The Egyptian arrests that got the most publicity were ones that did involve cis men: working-class clients of a bathhouse, or respectable bearded types doing the gayest of gay things in Western eyes, getting wed. In Egypt, as a colleague of mine points out, these gained extra-large headlines because they showed “perversion” at its most dangerous, infecting people like us, not just the pre-emptively anomalous. But they became poster boys in the West for similar reasons, because these were people gay readers could identify with, muscular and married, “normal.” Trans people doing sex work are neither nice nor news. Who gives a damn? Getting arrested is simply their destiny, their job.
In 2013 the Western press started reporting that the Gulf Cooperation Council countries – Kuwait, Qatar, Saudi Arabia – were going to test and expel “gay” people at the border. There was a storm of stories about how dumb this was. Silly Arabs, setting up gay detectors in airports! Then it turned out the targets weren’t gay people (or Western visitors) at all. Kuwait had proposed chromosome tests for migrant workers, to determine if their genes and their IDs conformed. They meant to expel trans people coming from countries like Nepal (a major exporter of exploited labor to the Gulf) that now permitted them treacherously to change their passports. This wasn’t silly; it was scientific, and a much worse invasion of privacy than an imaginary gaydar machine.
And with that, the stories stopped. Nobody cared about trans people – or poor Nepalis. The Human Rights Campaign, the US gay behemoth now going international, still claims in a recent report that the tests were meant to keep out only “gay” people. This isn’t a mere mistake; HRC knows better. But their members’ empathy, and donations, won’t get revved up for trans Nepali domestic workers. Purely hypothetical Western gay businessmen facing persecution, blond boys flying first class and unfairly driven from Abu Dhabi like Sarah Jessica Parker, are way more likely to stimulate the cash flow.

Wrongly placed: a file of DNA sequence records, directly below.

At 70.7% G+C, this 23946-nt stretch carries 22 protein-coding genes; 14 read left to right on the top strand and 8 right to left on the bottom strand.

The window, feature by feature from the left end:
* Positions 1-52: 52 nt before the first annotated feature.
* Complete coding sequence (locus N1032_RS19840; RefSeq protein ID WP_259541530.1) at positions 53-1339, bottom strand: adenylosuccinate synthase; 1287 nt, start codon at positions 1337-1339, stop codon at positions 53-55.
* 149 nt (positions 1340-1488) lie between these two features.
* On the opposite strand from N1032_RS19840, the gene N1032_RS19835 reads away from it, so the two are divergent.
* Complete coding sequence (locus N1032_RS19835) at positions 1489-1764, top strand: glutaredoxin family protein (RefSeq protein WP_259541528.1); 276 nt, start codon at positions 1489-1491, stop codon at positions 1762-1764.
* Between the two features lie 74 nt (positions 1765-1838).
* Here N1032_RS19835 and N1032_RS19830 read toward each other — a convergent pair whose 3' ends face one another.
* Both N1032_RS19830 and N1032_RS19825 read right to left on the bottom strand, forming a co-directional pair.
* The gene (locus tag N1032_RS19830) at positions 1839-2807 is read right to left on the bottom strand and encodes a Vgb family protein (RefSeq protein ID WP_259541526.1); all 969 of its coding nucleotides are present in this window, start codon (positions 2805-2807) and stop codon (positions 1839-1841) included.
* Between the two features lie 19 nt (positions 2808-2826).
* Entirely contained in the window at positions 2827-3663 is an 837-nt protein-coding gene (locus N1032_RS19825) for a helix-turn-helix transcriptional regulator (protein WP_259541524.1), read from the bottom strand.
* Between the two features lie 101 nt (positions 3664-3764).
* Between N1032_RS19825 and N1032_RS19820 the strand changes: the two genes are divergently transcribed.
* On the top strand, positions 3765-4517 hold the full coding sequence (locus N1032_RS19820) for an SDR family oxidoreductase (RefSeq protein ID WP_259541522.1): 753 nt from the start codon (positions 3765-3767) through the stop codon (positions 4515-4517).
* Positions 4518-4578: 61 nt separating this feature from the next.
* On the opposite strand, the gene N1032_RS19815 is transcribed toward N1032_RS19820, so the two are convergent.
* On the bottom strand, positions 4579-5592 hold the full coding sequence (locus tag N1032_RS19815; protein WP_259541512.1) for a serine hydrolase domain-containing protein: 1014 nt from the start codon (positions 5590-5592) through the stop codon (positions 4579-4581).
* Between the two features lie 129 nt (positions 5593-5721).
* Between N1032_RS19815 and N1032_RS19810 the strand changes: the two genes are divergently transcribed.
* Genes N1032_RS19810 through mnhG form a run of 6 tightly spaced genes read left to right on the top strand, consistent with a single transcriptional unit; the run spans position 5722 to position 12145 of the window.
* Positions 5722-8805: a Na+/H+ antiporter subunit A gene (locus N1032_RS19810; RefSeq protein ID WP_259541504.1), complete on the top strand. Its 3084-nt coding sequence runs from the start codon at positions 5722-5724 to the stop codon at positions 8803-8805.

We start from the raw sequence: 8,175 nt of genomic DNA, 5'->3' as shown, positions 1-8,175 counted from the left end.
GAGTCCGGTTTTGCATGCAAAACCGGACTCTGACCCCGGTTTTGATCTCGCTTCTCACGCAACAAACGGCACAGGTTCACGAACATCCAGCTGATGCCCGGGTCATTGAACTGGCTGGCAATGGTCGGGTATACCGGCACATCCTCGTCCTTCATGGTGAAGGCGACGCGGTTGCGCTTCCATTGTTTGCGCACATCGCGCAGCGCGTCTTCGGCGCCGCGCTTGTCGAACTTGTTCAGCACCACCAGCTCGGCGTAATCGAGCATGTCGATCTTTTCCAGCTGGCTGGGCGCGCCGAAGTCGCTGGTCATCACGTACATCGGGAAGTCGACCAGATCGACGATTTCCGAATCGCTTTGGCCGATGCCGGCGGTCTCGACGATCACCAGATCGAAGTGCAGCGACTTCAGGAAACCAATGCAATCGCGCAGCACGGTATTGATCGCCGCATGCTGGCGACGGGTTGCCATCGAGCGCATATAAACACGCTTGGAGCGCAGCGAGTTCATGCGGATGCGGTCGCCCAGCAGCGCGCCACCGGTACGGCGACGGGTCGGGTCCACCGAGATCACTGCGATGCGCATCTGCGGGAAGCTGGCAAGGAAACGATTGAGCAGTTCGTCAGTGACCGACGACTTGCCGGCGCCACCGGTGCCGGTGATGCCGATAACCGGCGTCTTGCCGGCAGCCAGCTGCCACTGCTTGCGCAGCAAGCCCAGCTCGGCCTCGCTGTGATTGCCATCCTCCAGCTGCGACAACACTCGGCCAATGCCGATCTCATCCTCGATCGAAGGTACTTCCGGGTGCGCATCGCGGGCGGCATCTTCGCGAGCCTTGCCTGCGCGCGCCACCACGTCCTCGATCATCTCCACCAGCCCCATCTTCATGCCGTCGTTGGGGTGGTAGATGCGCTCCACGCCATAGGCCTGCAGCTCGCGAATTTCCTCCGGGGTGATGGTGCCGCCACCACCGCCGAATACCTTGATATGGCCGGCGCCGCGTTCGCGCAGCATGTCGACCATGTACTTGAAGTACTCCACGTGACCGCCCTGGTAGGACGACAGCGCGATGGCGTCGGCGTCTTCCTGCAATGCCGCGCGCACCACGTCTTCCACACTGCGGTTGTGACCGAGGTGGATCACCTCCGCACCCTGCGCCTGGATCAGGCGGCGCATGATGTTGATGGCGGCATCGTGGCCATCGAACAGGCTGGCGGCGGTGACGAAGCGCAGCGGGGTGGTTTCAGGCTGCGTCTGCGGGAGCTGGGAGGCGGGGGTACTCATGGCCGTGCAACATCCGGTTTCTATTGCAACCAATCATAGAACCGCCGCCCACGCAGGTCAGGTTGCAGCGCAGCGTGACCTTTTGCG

And that shows a third lesson. Some people do matter. Some stories do break through. There are more important travelers than migrants or refugees. This story has legs because it implies that tourists, innocent people from the West, can be swept up in Egypt’s series of unfortunate events.
Sometimes tourists are victims of rights violations, and that must be condemned. But the most effective condemnations draw connections. What Westerners endure can bring attention to what others suffer.
In mid-2013, after the Egyptian coup, queer Canadian filmmaker John Greyson and his colleague Tarek Loubani were arrested in Cairo. They were “tourists” in a broad sense, passing through on their way to work in Palestine. The paranoiac regime, which treats all real or imaginary opponents as terrorists, accused them of conspiracy. The international campaign to free them, politically astute, brought into focus the violent repression Sisi also inflicted on many others, including massacres of Muslim Brotherhood adherents. (A mark of how successfully Greyson’s and Loubani’s case illuminated Egypt’s whole human rights record was how they pissed off Canada’s equally terrorist-obsessed right wing.) And Greyson has passionately kept on doing so since his release.
On the other extreme, I have miserable memories of the embattled gay pride in Moscow in 2007. A flock of foreigners came, European politicians and minor celebrities, many hoping to garner a little publicity for the cause and themselves: get arrested briefly, spend an afternoon in jail, give a press conference. It was no more intrinsically offensive than taking selfies at Bergen-Belsen. They inadvertently drew the media away, however, from the young Russian marchers arrested at the same time, sent to jail in the Moscow outskirts with no cameras attending. They also monopolized the lawyers; the young Russians had none. I’m afraid the Moscow Pride circus is more typical of what happens when Westerners get involved than was John Greyson.
Nicholas Kristof, white-savior-in-residence at the New York Times, has written how nobody cares when he just describes foreign brown folks and their strivings. It takes a “bridge character,” “some American who they can identify with,” to “get people to care”:
It hugely helps to have appealing and charismatic characters … Often the best way to draw readers in is to use an American or European as a vehicle to introduce the subject and build a connection.
But it never works. Read Kristof and see: all the sympathy goes to the span itself, to the charismatic white connecting hero. Nobody’s attention makes it to the other side. Whatever happens to me, in Egypt or anyplace else, God save me from being a bridge to nowhere.